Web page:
Are five consecutive wins coming out of the All-Star break enough to ease the minds of Lakers fans with the dreaded Bobcats on the docket? No. Okay, what about the recent trade jettisoning Gerald Wallace (unquestionably the best player in franchise history) to the Blazers? Not there yet. Well, surely a two-game losing streak -- the most recent a 40 point thumping at the hands of Denver -- and the 10-20 road record will push things over the top.
Not so much. The willies are still there.
It's undeniably inexplicable that competition against a franchise with one playoff appearance in its admittedly young history would spark such uneasiness. Then again, eight losses in the last 10 games against Charlotte is pretty darn loopy, too. Ridiculous as it may sound, a few wins will likely be required before nerves are entirely settled. That first step (hopefully) begins today.
For a better perspective on this pesky foe, we called upon Brett Hainline from Queen City Hoops. Here are a few points to consider before the ball is jumped.
Q: With Wallace now in Portland, how different are the Cats? What changes have you noticed in the way they play, or even body language? Also, how much does Nazr Mohammed's absence matter?AP Photo/Rich Pedroncelli
Crash looks weird in a Blazer uni.
Brett Hainline: Without Gerald Wallace, the Bobcats are smaller and play smaller. Gerald provided strong rebounding from the 3 spot and with Stephen Jackson sliding over and Gerald Henderson taking over as the starting 2, the Bobcats aren't as strong on the glass as they were. With Gerald, Charlotte got away with starting Boris Diaw at the 4 and letting him ignore rebounding for the most part - they aren't able to ignore that anymore. Gerald Henderson (G2 for the duration) rebounds pretty well for the 2 spot but with a team that struggles to score like the Cats do, anything extra they give up at the other end is just more points they struggle to score.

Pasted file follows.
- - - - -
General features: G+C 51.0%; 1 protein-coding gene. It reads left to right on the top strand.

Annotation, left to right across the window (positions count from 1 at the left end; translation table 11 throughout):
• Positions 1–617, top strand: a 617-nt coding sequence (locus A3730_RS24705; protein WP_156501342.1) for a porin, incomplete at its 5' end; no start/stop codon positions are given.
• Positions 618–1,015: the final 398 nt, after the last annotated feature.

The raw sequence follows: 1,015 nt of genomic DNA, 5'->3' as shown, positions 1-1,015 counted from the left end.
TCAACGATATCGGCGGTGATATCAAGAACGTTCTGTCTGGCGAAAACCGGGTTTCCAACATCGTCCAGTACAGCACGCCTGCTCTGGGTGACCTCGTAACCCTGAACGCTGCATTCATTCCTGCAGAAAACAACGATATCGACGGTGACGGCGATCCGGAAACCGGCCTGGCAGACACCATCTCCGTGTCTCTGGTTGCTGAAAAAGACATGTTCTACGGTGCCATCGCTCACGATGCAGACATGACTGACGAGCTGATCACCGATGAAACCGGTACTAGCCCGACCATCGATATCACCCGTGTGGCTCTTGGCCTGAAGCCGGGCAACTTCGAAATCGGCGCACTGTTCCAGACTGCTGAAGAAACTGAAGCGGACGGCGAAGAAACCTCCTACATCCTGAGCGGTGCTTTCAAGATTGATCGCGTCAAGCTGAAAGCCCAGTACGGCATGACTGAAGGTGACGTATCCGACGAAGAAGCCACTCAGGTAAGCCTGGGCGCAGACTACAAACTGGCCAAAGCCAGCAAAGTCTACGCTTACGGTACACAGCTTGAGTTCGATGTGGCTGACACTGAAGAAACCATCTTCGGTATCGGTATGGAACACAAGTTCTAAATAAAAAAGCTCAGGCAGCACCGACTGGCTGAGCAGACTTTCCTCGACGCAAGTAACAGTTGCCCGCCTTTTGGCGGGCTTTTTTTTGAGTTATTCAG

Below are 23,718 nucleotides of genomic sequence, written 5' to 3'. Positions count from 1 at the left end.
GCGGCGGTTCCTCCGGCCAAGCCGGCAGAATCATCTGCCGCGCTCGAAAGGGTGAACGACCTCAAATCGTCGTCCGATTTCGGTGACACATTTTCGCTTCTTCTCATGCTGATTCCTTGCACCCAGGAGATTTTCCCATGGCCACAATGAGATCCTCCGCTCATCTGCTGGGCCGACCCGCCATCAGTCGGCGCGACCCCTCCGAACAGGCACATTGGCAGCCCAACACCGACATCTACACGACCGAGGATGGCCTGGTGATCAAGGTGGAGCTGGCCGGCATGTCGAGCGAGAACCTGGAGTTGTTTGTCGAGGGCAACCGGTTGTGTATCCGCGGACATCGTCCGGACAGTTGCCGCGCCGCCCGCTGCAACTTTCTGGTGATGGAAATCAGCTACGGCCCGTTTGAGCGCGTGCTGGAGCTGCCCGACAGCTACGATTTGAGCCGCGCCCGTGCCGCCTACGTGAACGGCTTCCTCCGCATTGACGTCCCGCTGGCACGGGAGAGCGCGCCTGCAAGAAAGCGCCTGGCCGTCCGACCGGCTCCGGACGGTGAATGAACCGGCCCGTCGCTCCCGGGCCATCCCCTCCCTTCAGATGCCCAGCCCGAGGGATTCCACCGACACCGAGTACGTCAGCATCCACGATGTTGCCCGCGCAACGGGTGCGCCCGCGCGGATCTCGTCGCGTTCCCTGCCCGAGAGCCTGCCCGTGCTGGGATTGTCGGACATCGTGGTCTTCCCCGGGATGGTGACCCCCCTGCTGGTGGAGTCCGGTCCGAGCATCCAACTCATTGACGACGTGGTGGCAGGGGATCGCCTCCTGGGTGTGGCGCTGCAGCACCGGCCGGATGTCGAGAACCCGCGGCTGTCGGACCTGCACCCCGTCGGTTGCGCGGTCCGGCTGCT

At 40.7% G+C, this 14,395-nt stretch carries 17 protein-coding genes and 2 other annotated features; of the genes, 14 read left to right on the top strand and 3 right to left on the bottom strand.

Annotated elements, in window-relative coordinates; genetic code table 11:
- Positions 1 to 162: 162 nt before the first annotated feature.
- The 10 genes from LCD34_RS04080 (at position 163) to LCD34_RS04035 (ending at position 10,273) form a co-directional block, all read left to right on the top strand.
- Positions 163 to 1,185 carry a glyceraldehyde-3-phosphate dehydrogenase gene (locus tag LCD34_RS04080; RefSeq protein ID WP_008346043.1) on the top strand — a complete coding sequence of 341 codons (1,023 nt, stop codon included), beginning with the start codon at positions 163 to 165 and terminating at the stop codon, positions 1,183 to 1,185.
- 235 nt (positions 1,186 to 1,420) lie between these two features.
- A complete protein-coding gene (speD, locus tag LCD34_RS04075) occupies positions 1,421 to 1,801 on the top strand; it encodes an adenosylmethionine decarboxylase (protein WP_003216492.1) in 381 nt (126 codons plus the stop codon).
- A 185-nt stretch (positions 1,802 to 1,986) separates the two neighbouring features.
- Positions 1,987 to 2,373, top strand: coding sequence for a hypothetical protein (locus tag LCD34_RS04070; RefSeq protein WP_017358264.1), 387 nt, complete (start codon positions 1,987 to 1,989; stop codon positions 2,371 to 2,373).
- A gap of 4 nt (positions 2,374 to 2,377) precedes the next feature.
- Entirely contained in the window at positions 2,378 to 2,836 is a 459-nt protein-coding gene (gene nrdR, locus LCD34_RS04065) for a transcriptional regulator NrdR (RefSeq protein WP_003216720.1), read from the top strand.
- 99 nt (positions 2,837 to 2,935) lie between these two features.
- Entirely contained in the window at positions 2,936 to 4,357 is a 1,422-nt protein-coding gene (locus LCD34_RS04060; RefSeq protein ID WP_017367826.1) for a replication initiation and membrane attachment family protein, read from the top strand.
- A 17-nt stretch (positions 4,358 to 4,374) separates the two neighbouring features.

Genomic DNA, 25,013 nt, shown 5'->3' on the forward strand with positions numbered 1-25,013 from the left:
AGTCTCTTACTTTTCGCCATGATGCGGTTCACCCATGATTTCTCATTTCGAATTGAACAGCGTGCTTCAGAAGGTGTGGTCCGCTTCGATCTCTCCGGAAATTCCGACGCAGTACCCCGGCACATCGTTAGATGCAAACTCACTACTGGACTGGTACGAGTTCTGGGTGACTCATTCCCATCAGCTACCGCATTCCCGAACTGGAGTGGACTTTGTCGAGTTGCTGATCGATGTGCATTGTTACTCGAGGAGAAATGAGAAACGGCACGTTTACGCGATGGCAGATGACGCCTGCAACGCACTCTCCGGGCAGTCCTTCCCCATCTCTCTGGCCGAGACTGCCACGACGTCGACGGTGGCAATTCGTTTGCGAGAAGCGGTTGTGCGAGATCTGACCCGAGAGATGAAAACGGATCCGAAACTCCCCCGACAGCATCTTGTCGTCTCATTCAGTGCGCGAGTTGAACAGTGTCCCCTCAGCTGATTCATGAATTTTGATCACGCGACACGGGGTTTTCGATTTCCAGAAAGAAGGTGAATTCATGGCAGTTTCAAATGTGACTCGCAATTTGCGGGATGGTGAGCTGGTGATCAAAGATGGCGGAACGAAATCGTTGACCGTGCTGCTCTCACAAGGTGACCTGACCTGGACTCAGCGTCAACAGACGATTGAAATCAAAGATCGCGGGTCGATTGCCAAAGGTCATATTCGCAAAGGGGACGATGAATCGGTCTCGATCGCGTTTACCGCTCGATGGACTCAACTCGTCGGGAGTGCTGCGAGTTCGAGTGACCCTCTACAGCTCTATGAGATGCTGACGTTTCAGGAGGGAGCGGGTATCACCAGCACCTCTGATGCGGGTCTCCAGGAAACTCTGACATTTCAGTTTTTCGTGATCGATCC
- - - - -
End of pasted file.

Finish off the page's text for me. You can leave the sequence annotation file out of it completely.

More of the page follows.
That "Crash" was also the Bobcats most efficient scorer (among the primary options) only further compounds their shortcomings.
As for Nazr - the fan outcry over Charlotte trading Gerald so overshadowed Nazr's departure that is hard to remember he is gone. As hard as he worked and as professionally as he carried himself, the move made sense for Charlotte to take a look at a younger player in D.J. White rather than continue to trot Nazr out there for the backup minutes in the middle. Nazr is a solid post scorer, for an undersized center. But on a team that's best trait is its defense (as the Cats' still is, despite the drop off from last year), Nazr wasn't a good match, as he was just a bit too slow and too short to rotate and challenge shots from the weak side.
Q: The Cats have owned the Lakers over the past several seasons. It feels inexplicable on paper. Do you have any thoughts as to why?
BH: This year's win is very explainable - the Lakers were at the end of a long road trip and on the tail end of a back-to-back to boot. The last few seasons? Even a Bobcats fan can't give a good explanation for that one - but it certainly has been fun.